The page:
The mine in the Bingham district and the mill at Lark, Utah, have been closed. (Engineering and Mining Journal, September 26, 1914, Volume 98, Number 13) (Heinze died on November 4, 1914)
Moody's Analyses of Investments, Steam Railroads, for 1917 reported the following for the Bingham Central Railway:
History: Incorporated under laws of Utah, May, 1908, for the purpose of constructing a railway between Bingham and Salt Lake City, Utah, and various mines in the vicinity, a distance of 30 miles. 3.5 miles of 2-foot railway is in operation, of which about 3 miles is tunnel, extending from Lark to mines.
Location: Lark, Utah, to mines. Equipment: Electric locomotives, 5; 150 steel ore cars, 50 of which are side-discharge, and 100 bottom-discharge, and 2,225 h.p. 150 k.w. 600 volt motor-generator sets.
Reorganization: Proposed reorganization plan of the Ohio Copper Co. provides that $850,000 stock of the new company is to be reserved in the treasury for possible purchase of this property which transports the company's ore from the mines to smelter.
Management: OFFICERS: Alfred Frank, Pres. and Gen Mgr., Salt Lake City, Utah; Frederick Eckstein, Treas., New York; P. T. Farnsworth, Secy., Salt Lake City. DIRECTORS: Alfred Frank, W. H. King, J. E. Bergh, J. W. Caswell, P. T. Farnsworth, Salt Lake City, Utah; Frederick Eckstein, New York. Annual meeting, third Wednesday in Sept. GENERAL OFFICE, Salt Lake City, Utah.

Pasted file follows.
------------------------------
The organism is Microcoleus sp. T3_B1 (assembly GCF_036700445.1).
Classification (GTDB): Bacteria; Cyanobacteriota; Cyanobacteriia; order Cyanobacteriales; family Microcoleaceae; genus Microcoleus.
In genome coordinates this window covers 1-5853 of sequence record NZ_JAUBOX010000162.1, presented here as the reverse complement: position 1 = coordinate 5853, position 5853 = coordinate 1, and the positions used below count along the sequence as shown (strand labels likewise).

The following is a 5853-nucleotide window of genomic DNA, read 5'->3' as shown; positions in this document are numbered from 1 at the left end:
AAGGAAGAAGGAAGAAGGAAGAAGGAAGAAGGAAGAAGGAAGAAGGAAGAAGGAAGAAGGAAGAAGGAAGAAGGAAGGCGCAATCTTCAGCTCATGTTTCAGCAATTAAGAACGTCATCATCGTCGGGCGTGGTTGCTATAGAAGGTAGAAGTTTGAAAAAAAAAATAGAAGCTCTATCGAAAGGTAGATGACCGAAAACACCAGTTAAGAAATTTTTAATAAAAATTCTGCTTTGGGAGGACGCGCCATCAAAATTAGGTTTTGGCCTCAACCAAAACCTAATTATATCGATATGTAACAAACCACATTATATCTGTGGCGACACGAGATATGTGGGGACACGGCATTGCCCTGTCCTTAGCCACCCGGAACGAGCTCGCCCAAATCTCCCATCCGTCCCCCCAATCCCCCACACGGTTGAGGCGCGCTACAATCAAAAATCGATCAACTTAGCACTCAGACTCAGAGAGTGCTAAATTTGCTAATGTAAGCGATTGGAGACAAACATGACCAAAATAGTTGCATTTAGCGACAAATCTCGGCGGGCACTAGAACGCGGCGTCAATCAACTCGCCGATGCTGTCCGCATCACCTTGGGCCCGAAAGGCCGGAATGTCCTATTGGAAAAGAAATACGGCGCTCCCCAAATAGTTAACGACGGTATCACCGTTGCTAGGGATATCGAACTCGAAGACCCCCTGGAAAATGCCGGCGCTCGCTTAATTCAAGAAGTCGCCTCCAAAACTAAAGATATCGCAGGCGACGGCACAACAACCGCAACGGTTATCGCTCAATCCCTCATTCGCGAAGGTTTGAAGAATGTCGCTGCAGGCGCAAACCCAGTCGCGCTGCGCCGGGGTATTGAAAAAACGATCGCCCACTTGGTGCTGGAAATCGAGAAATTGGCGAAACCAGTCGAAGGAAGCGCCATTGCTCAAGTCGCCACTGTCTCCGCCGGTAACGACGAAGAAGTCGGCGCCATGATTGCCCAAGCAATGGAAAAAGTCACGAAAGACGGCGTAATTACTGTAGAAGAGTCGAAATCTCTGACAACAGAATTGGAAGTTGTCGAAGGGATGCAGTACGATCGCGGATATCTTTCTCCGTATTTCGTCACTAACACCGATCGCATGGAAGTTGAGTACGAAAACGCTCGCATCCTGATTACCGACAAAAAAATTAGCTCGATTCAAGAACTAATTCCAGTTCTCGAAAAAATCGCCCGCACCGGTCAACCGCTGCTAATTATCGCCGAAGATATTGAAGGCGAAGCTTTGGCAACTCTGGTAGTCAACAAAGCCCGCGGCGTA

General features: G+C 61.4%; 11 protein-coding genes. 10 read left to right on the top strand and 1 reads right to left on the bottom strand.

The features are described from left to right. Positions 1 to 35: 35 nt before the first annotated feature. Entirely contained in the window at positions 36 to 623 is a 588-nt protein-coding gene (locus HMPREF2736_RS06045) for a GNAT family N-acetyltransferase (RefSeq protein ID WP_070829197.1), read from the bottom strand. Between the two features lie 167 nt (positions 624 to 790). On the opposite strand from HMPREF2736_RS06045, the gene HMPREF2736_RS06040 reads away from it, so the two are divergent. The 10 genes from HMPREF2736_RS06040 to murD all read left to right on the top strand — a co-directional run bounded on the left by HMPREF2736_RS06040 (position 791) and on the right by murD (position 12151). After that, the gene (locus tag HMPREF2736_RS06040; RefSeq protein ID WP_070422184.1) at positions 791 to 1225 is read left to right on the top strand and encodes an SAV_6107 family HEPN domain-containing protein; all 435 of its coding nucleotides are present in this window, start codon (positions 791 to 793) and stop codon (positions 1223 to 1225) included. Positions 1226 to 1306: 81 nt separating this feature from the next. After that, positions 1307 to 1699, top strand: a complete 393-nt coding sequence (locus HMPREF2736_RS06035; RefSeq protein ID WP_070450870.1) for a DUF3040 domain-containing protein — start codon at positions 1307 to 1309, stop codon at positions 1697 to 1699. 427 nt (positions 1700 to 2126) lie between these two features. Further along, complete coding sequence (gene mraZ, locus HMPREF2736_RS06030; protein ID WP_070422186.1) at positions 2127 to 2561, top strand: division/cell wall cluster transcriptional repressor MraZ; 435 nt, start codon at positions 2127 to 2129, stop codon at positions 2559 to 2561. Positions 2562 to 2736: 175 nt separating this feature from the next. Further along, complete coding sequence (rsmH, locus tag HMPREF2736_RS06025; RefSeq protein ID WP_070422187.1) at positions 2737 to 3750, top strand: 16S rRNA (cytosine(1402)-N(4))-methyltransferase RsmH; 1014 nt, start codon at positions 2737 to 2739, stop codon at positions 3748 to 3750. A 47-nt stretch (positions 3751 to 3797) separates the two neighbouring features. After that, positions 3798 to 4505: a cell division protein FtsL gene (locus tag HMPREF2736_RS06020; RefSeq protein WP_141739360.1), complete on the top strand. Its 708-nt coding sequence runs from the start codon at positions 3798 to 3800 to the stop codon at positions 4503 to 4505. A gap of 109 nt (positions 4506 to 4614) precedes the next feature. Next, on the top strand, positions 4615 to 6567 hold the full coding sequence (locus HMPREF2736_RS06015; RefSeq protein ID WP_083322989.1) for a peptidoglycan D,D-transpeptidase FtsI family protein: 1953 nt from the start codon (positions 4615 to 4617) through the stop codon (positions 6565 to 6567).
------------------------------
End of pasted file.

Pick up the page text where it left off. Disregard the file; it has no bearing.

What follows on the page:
Bonded Debt: $975,000 Bingham Central Ry. 1st 6s. Dated April 1, 1908; due April 1, 1948. Interest paid A. and 0. 1, at company's office in New York City. Coupon and registered, $100 and $1,000. Metropolitan Trust Co., Trustee. Authorized, $3,000,000. $900,000 reserved for construction of railway to Salt Lake City; $500,000 reserved for additional trackage; $375,000 for tunnel section, and $250,000 for additional equipment. Sinking fund of $75,000 per annum became operative April 1, 1911. Callable at 105 and interest. First lien on entire property. Income tax is not deducted from interest. In default.
Capital Stock: Authorized, $3,000,000 6% cumulative preferred and $5,000,000 common. Outstanding, $975,000 pfd. and $1,624,987 common. Par, both issues, $100. Preferred has preference for assets and dividends. Stock transferred and registered at Salt Lake City, Utah. (Moody's Analyses of Investments, Steam Railroads, 1917, page 794)
The Bingham Central Railway was shown in 1918 as being controlled by the estate of F. Augustus Heinze, after his death in November 1914. "The Mascotte tunnel, controlled by the Heinze Estate, through the Bingham Central railway, exacts a toll of 15 cts. per ton on all ore extracted along that avenue, yielding a very considerable revenue to the owners." (The Mines Handbook, Volume 13, Ohio Copper Mining Co., page 1366)